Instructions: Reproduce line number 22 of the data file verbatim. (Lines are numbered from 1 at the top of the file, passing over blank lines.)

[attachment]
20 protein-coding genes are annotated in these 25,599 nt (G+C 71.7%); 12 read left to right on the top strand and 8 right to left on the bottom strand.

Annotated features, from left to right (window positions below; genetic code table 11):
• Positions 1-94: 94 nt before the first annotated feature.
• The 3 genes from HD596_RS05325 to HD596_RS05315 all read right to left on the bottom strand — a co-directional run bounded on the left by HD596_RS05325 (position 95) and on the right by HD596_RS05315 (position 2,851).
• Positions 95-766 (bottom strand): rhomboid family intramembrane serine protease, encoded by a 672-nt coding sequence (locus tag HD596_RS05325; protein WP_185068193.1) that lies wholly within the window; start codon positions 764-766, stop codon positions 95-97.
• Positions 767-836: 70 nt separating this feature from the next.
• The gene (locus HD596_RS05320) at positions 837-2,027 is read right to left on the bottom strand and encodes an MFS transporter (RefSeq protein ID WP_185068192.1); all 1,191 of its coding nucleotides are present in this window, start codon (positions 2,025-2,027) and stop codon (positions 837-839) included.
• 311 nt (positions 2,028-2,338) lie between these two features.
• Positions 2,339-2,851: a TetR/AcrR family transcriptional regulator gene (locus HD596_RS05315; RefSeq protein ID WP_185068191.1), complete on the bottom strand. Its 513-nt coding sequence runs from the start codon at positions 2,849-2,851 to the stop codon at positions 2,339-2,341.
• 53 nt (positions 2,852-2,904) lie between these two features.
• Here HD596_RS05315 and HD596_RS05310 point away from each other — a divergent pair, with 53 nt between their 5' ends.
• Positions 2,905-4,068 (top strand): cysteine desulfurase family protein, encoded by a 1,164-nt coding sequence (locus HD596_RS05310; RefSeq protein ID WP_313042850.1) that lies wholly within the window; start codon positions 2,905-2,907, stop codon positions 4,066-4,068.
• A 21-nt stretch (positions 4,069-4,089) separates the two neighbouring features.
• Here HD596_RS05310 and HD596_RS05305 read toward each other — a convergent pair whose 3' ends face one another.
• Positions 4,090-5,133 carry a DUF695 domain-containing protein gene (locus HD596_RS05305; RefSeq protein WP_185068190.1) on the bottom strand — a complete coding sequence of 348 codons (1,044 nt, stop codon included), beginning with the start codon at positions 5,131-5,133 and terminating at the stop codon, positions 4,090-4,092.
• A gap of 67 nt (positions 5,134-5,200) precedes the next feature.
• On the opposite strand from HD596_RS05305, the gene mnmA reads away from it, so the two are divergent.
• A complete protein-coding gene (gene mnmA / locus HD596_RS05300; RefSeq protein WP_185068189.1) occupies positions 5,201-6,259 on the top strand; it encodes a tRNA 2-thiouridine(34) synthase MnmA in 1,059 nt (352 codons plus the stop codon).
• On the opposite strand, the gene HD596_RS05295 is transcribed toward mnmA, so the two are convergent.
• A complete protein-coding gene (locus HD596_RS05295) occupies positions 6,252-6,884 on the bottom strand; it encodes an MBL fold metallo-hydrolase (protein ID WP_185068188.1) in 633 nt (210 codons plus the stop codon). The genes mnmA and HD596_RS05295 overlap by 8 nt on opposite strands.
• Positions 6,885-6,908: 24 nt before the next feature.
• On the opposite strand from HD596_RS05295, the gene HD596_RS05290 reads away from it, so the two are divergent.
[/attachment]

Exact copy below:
• On the opposite strand from HD596_RS05295, the gene HD596_RS05290 reads away from it, so the two are divergent.